Woody Allen has directed more than forty full-length feature films since his debut in 1966 with What’s Up, Tiger Lily? The quality has been variable (how could it not be?), but the output has remained obstinately steady, despite occasional hiatuses in his private life, the fact that none of these films has been or set out to be a blockbuster, and his own advancing age. Let’s put the overall achievement aside for the moment. Instead, ask yourself in how many of those films has Allen risked moving us? How many of his characters last in your imagination?
The Mariel Hemingway seventeen-year-old is very touching in the last part of Manhattan. The ghosts of Scarlett Johansson and the neighbor have pathos in Match Point, just as, in life, Johansson’s Nola had an erotic immediacy that was unusual for Allen. More often, he acts as if the women in his films must be attractive, but only rarely do we get to feel that. He lusts, there’s no doubt about it, but he’s shy, or he uses shyness as a mask; it’s the Hitchcock pattern. Crimes and Misdemeanors wants to make a tragic figure out of Anjelica Huston and a monster from Martin Landau, though its schematic form and its rather stagnant mood repels involvement. I remember real pain in Charlotte Rampling in Stardust Memories, especially when we see her while we hear Louis Armstrong playing “Stardust.” I’m going to pass on two films that set out for drama—Interiors and Shadows and Fog—because the sentiments that Allen feels, or wants to feel, are simply not delivered. In general, I do not recall his central characters. It’s as if he surrounded them with support to distract us, and himself, from that unexplored space.
This is not necessarily critical. Woody Allen, most people would agree, makes comedies, and screen comedy doesn’t have to get at profound feelings. Thus with the Marx Brothers, Laurel and Hardy, Jacques Tati, Bob Hope, and Jerry Lewis, we laugh without weighing eternity—though Lewis can get ponderous. Agreed, you would not quite say that for Keaton, Chaplin, or W. C. Fields. But Allen has been high-minded about gravity. He has claimed Ingmar Bergman as his model and even in comedy you often feel that he is reaching for something more lasting and wounding. That may be why the comedy sometimes seems self-conscious and joyless, despite his wit with dialogue. And so his films seldom get at our hearts.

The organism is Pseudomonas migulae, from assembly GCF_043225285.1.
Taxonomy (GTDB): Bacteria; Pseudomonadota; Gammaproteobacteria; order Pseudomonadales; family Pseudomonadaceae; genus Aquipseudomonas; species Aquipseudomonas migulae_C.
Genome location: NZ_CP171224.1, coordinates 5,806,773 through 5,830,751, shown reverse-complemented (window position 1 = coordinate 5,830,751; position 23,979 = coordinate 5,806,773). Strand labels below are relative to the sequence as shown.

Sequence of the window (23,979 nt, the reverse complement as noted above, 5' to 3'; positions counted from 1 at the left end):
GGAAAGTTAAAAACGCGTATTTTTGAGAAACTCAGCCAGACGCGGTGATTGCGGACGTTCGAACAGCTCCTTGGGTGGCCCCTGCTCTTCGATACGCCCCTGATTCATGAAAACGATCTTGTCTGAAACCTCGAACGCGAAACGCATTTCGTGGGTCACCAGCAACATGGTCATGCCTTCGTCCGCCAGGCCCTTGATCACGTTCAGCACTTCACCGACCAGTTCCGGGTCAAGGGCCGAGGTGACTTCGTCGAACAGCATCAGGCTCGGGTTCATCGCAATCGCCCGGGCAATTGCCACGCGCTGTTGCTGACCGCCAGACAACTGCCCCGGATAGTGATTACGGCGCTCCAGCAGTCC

But now there is Blue Jasmine, which seems to me the best film he has ever made. On the face of it, this is more of the recent Woody, a new leg in his grand tour of chic locations—London, Barcelona, Paris, and Rome—which arrives in San Francisco. But Blue Jasmine doesn’t tick off the tourist sites in that city. It prefers colorful seediness and hard-up situations. This is the first American city other than New York that Woody has used as a setting. You should make special allowance for Annie Hall’s snippy attitude toward Los Angeles, but Hollywood Ending was all filmed in New York; and while Sweet and Lowdown claimed Chicago, it was shot at the Astoria Studios. Allen has never admitted the equal rights of another American city. And yet, while the other recent travel films dug into the look and the legend of their cities, Blue Jasmine could actually take place wherever people have trouble. It doesn’t need San Francisco any more than Vertigo did. Breakdown happens anywhere.
Jasmine seldom wears blue. She prefers regal gold, white, and tan. But she is a wreck. She flies into San Francisco (without a glimpse of the famous bridges) to seek refuge with her “sister,” Ginger. Those names tell us how apart they are, and Jasmine is quick to assure anyone that they were both adopted from different parents. So, at the outset, Allen is doing something he has seldom done before: he gets into class. Jasmine is a penniless socialite (who still flew first class). Ginger works as a check-out clerk at a neighborhood market; she has two overweight sons; a loud, vulgar boyfriend; and a cramped apartment. She might be a cliché blue-collar single mother, but Sally Hawkins brings all her untidy warmth and generosity to humanize the part.